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Comments on February 6 discussion

Page history last edited by Steven Marx 11 years, 9 months ago

Conclusions (February 14)

 

·      Norm will call on speakers, making an effort to allow everyone to be heard, and tracking the order of hands raised to speak.  The rest of us will not speak unless he calls upon us.

·      The presenter gets 20 minutes to say their piece on the book before group discussion begins.  Providing some background about the author, a quick summary, pointing out strengths and weaknesses, drawing our attention to specific passages, and relating the book to previous readings are possible approaches.

·      The presenter may want to post material on our wiki before the meeting, including a choice of topics for discussion, excerpts from reviews, or notes on the book.

·      Participants may want to post such material as well.

·      The last fifteen minutes of the meeting will be dedicated specifically to ideas about how this book or our discussion could be incorporated into our classes.

After the session we can reevaluate our process and decide whether or not to keep these changes and/or make further ones.

 

Comments

 

1. Some people didnt have a chance to speak or werent recognized.  We need a procedure to avoid this happening.  One person could volunteer to be in charge of tracking requests to speak and to make sure opportunities were fairly distributed.  Does anyone want to volunteer to do this for next time?

The discussion was free ranging but somewhat sprawling.  Here are a couple of possibilities for trying to provide clearer structure and focus.  Please let me know if that's what you'd like and if so, what you think of these procedures.

Give the presenter a specified length of time to speak before entertaining questions and discussion--say 30 minutes.

Continue having a devil's advocate to present critiques of the book--say up to ten minutes.

As note taker, I'd have liked the discussion to proceed by topic.  As a partipant, I liked the opportunity for people to speak about whatever in the book interested them whenever they felt so inclined.  Do you think the presenter should try to keep the discussion focussed on one issue for a certain time before allowing a new one to be discussed?

 

2. thank you for organizing and moderating the SBC.  I enjoyed the session on Friday but felt that the discussion moved away from the book on several occasions.  Your suggestions to keep us a little more focused are appreciated.  I think the presenter probably only needs 15mins to introduce the topic (this will encourage them to be concise).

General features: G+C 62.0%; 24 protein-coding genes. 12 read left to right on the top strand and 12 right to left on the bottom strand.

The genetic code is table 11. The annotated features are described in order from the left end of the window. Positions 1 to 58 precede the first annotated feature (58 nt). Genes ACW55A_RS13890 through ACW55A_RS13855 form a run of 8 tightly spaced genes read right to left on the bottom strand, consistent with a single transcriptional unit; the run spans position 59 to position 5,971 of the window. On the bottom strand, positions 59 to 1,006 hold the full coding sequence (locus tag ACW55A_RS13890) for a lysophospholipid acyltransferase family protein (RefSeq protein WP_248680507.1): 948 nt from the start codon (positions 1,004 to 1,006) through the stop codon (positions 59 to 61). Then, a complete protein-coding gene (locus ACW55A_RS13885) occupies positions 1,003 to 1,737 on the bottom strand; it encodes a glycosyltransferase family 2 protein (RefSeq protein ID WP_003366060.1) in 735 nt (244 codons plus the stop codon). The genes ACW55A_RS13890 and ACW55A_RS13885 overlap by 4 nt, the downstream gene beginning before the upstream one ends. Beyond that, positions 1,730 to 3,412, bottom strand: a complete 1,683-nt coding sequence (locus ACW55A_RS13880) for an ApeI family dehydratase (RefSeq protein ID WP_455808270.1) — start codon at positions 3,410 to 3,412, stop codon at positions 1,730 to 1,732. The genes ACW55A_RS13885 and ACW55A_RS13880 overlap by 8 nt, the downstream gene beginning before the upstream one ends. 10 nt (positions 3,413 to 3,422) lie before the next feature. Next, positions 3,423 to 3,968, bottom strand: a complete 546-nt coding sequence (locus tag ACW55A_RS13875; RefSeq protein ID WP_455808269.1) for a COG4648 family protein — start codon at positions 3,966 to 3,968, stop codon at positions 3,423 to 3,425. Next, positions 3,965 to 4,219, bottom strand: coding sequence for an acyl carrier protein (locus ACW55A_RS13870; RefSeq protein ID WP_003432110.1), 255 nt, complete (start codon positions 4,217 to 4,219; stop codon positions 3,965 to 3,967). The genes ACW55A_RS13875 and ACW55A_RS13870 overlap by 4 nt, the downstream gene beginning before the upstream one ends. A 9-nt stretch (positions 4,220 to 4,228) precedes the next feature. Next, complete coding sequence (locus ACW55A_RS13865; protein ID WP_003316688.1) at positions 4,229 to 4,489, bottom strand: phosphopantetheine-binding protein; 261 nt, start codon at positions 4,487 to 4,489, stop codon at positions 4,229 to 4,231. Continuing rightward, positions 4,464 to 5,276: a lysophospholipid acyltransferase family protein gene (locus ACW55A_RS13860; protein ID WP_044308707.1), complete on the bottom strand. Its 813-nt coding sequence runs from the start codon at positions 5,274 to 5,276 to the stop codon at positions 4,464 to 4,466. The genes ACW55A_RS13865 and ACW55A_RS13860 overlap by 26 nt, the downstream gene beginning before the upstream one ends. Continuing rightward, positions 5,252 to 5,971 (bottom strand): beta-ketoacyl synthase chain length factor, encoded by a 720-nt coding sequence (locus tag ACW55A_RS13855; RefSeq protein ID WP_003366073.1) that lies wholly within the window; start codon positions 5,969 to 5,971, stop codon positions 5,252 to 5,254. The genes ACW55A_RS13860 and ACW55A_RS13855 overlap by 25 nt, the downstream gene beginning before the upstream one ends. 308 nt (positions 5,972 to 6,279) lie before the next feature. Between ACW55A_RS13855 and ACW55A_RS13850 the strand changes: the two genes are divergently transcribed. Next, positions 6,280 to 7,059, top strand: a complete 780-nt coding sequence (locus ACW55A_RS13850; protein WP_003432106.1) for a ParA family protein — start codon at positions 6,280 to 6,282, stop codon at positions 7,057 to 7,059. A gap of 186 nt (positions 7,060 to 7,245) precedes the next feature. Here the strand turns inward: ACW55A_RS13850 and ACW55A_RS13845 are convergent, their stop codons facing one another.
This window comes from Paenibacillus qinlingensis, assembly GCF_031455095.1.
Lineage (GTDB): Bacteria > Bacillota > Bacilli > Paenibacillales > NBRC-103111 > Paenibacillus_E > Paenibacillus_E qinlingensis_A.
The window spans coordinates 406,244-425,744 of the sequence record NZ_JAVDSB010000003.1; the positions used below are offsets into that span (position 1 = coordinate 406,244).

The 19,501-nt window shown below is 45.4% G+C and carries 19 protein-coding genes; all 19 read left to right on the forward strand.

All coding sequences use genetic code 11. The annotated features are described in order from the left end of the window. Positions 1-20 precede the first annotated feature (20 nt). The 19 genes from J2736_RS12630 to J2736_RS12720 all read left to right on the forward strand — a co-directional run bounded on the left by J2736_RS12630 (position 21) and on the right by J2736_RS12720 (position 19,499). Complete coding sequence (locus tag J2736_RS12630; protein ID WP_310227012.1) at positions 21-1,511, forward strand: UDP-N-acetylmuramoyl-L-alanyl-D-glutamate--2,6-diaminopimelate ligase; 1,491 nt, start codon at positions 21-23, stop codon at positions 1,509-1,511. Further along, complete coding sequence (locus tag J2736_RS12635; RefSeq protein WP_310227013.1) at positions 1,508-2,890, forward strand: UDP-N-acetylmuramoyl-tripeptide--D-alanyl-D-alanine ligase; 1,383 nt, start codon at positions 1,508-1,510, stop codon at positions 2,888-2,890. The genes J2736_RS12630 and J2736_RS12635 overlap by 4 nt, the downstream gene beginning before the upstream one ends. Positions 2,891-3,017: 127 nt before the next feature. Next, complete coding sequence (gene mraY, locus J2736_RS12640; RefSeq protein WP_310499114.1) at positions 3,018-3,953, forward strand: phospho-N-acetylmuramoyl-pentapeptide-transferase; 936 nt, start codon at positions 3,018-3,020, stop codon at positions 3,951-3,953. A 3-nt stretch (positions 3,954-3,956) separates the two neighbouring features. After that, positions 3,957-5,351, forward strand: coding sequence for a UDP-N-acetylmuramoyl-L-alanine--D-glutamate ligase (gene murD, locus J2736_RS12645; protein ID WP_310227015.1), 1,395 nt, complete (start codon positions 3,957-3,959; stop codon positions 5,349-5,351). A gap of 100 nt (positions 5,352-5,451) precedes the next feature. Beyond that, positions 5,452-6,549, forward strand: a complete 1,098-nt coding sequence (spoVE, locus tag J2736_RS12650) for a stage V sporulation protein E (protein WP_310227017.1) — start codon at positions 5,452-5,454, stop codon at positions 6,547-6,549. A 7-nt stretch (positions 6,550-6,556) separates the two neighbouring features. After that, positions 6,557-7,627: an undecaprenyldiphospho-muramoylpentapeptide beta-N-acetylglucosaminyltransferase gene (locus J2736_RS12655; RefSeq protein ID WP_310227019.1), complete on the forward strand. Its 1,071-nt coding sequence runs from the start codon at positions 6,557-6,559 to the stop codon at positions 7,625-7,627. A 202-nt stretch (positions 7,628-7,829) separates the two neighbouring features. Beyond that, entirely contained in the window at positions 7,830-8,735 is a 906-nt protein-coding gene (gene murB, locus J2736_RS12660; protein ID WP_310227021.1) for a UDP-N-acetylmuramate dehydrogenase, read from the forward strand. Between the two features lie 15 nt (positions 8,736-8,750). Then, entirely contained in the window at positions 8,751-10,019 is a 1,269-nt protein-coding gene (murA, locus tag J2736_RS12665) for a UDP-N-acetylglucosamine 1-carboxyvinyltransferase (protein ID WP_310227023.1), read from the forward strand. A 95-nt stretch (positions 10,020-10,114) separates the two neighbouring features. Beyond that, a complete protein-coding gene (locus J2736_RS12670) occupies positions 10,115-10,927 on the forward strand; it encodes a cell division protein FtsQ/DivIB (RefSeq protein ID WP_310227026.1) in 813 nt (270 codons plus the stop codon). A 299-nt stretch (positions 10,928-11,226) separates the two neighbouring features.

3. I thought the meeting went well. However, I think it went well because the book was fairly tight in what it covered.  A book with a greater breadth of topics could not be handled with the format of the meeting.  I think the speaker might need to be given a bit more control over the discussion i.e., be allowed to cover his/her material before opening it up but that is tough given people want to talk about the topic at hand.

When it is my turn I was thinking of doing some talking but then have a few questions that I want the group to focus on.

Yes, I did notice some hands up without being called on. I also noticed some people talking without their hands up (not allowed in my classroom). Your idea would work but could take away from ones ability to concentrate on the meeting if you were having to look for hands.  Too bad we can't get a jeopardy buzzer system.

 

4. I think it went well.  We will need a lot more time to do anything fancier at the meeting.  One idea might be to get going an e-mail "warm-up" discussion during the week before the meeting.

 

5. I enjoyed last Friday's session - both lively and thought-provoking.  Regarding your suggestions about format, here are a few of my thoughts:

- I'm not sure that we need 30 minutes for the facilitator to provide a synopsis of the book; posting notes on the wiki should be sufficient

- I see the facilitator's role as actually to facilitate discussion, i.e. make sure everyone is heard, solicit varied opinions, continue moving discussion forward; rather than to defend the book or the author's point of view

- Perhaps beforehand, we could ask members to contribute talking points about the book e.g. general commentary, critiques, questions, a-ha moments; the facilitator could then draft a flexible agenda based on people's input

- At the end of each session, it would be excellent to dedicate 15 minutes specifically to implications at CalPoly and ideas for pedagogy/instruction

 

6. Having not been there, I wonder if it might be critical to make sure that every session remains focused on sustainability (whatever that is). For instance, it is obvious that growth is necessary for sustainability. If little plants don't grow into bigger plants, things that eat those plants can not be sustained. Without continuing growth of soil microbes, we can't hope to move carbon back where it belongs. If we can reach a consensus as to what sustainability is.....then we can use that as "sideboards" in our discussions of these wonderful books.

 

7. From what I understand defining sustainability and figuring out what to teach and how to best teach it is the goal of this forum.  Keeping this in mind, perhaps everyone could be given a turn for a couple of minutes  initially to say what they feel is the most important lesson or not from the book followed by a suggestion on how we can or not incorporate it in sustainable pedagogy.  This will help us define by the end of the year just what and how we wish to teach.  Furthermore, some amount of free discussion without show of hands should be allowed if this forum is to achieve fruitful results.  In light of this, I feel suggestion no.5 makes sense and no. 6 has a valid point about defining sustainability both of which I reinforce.

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